GALLATIN COUNTY – The Gallatin County Commission reports it has finalized a land swap with the state of Montana that gives the county ownership of the land occupied by the Logan Landfill.
In a media release, the county said the deal, more than ten years in the making, will also increase local and visitor access to public lands.
Gallatin County Commission Chair Steve White signed off on the exchange Tuesday, finalizing the deal between the county and the Montana Department of Natural Resources and Conservation.
White was joined by Jim Simon, district manager of Gallatin Solid Waste Management District, and Mike Atwood and Craig Campbell of the DNRC to sign the paperwork at Security Title Company in Bozeman.
As part of the deal, Gallatin County received 636.12 acres of land from the state, and the state is getting 620.13 acres of agricultural land from the county. State land appraised for $647,000 while the county’s land appraised for $708,000.
Included in the state land were 80 acres for permanent landfill easement and 8.81 acres of commercial lease for the landfill’s scale house facility. The county’s land was about half agricultural land and half grazing land.
As per the deal, Gallatin County paid a one-time annuity payment of $18,037.73 to the state.
The Montana Board of Land Commissioners gave final approval for the exchange in October.
The county’s land, which abutted the western edge of the Logan Landfill, was purchased in 2009 with plans to eventually buy the rest of the land. Gallatin County has been renting a portion of the landfill from the state.
Now, rather than leasing state land, this critical exchange will put the Logan Landfill on county-owned ground and provide for future growth of the county’s landfill for decades to come.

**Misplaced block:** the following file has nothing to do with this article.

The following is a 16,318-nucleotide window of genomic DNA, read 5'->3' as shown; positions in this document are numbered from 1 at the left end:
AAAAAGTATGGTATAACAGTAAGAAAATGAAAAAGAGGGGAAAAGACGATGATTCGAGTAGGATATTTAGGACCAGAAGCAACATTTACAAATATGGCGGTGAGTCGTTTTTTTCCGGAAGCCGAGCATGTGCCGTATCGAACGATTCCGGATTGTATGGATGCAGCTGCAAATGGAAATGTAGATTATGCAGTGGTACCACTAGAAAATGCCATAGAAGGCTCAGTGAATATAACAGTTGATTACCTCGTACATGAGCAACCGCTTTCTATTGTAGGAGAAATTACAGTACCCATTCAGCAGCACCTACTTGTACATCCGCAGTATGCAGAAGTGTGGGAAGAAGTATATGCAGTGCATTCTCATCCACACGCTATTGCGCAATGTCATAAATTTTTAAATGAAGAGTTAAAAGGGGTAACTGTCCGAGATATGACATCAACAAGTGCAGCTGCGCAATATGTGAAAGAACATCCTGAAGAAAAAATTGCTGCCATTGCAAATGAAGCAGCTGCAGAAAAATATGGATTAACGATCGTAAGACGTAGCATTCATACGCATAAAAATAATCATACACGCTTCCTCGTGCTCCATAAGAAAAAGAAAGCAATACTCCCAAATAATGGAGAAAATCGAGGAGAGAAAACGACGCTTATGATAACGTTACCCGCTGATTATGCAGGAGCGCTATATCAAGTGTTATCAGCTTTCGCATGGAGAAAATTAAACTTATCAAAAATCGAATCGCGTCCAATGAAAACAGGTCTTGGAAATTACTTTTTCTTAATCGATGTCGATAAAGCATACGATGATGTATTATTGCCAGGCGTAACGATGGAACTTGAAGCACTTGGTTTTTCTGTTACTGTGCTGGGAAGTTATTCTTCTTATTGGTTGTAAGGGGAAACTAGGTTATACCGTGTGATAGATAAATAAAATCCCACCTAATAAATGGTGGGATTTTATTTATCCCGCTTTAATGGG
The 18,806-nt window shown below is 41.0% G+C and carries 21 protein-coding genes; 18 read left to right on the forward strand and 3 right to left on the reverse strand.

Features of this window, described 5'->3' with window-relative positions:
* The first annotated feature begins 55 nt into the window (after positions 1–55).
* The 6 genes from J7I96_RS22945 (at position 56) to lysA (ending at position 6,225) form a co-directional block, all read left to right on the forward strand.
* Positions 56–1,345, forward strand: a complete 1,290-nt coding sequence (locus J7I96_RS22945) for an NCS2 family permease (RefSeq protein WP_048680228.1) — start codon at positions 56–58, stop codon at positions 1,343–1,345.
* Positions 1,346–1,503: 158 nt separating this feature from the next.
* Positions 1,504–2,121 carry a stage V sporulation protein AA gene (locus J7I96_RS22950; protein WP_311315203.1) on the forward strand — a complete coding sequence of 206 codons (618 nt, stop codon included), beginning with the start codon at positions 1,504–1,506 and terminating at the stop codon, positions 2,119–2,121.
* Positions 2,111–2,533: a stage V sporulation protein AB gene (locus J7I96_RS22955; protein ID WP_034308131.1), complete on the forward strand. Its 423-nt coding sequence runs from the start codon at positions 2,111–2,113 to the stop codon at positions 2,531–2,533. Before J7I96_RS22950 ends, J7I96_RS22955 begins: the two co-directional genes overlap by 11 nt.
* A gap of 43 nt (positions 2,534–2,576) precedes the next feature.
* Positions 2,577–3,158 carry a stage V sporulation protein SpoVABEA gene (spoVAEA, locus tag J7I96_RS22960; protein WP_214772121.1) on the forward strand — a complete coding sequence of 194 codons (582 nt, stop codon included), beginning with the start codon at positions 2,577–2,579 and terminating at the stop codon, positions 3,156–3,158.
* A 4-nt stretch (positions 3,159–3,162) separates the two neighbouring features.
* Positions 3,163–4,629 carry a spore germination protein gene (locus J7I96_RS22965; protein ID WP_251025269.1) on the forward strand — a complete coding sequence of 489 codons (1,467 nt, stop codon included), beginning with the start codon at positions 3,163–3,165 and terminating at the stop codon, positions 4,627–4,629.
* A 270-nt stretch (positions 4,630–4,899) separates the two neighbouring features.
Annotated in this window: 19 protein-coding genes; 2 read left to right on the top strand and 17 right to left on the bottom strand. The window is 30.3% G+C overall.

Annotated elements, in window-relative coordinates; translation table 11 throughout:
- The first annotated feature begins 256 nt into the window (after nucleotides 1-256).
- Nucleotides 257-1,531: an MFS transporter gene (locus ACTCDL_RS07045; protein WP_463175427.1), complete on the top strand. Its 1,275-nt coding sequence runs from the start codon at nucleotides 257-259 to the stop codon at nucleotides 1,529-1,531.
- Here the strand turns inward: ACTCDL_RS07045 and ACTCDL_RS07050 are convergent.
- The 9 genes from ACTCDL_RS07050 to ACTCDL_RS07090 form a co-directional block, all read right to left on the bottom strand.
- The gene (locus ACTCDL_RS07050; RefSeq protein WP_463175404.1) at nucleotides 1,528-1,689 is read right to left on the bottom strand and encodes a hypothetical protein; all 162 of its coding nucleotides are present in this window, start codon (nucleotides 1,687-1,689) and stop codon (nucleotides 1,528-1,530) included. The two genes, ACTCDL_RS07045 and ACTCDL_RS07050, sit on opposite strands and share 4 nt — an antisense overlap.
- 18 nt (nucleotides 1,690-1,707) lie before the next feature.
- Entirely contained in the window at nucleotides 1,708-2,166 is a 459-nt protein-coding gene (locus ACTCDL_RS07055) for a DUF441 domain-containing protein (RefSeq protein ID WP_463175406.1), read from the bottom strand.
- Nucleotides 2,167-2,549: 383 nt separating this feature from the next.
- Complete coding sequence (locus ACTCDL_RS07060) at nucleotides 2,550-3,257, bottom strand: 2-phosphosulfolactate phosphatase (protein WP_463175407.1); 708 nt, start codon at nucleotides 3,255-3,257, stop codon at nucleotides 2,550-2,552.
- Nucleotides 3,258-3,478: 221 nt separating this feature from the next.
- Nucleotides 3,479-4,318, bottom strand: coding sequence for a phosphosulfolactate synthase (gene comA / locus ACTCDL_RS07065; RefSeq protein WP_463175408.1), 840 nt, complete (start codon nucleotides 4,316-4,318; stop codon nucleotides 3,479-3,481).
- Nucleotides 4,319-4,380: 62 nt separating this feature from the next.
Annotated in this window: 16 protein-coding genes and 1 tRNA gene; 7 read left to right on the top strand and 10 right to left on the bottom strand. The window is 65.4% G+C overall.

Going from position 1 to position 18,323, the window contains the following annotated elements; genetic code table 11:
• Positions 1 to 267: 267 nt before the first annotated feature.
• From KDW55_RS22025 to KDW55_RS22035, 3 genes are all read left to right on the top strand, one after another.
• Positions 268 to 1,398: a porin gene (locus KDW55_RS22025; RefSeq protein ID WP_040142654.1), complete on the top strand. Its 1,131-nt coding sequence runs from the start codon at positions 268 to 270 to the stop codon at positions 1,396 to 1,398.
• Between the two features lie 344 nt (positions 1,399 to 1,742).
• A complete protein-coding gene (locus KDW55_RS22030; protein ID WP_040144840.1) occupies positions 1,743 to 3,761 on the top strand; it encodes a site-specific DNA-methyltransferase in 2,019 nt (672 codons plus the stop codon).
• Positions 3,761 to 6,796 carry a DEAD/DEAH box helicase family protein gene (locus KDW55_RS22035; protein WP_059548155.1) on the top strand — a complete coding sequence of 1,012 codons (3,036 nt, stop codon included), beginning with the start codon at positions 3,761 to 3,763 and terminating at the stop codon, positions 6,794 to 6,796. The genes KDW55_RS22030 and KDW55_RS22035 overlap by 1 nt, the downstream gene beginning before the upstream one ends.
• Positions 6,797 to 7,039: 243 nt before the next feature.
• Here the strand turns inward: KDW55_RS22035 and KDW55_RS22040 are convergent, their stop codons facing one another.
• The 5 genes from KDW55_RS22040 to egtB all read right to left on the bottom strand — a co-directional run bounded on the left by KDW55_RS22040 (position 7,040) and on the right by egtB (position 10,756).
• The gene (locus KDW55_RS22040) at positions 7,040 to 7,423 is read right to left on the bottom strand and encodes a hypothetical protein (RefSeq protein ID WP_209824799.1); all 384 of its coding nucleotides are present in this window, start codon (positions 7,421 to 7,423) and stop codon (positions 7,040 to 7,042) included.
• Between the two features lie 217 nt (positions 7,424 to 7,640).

And importantly, the exchange will also improve access to public lands, creating a contiguous and publicly accessible block of four sections of state-owned land in Gallatin County.
At a public hearing late last month, the commissioners praised Chairman White for his work on this project over the years.
“This may be one of his crowning moments,” said Commissioner Joe Skinner.
Commissioner Don Seifert said the move “brings a lot of certainty to the whole county.”
“Thanks to you, commissioner, for sticking with it,” he said.
White thanked his partners at the DNRC, the Gallatin Solid Waste Management District and the Gallatin County Attorney’s Office.
“This is a big deal,” White said.
The total cost of project for Gallatin County, which includes purchasing and improving the land, was $1.8 million. It was paid for with landfill operation funds and not taxpayer dollars. White noted that tipping fees at Logan Landfill have not been raised in more than 12 years.
And it will be business as usual in Logan as the exchange will not impact day-to-day operations at the Landfill.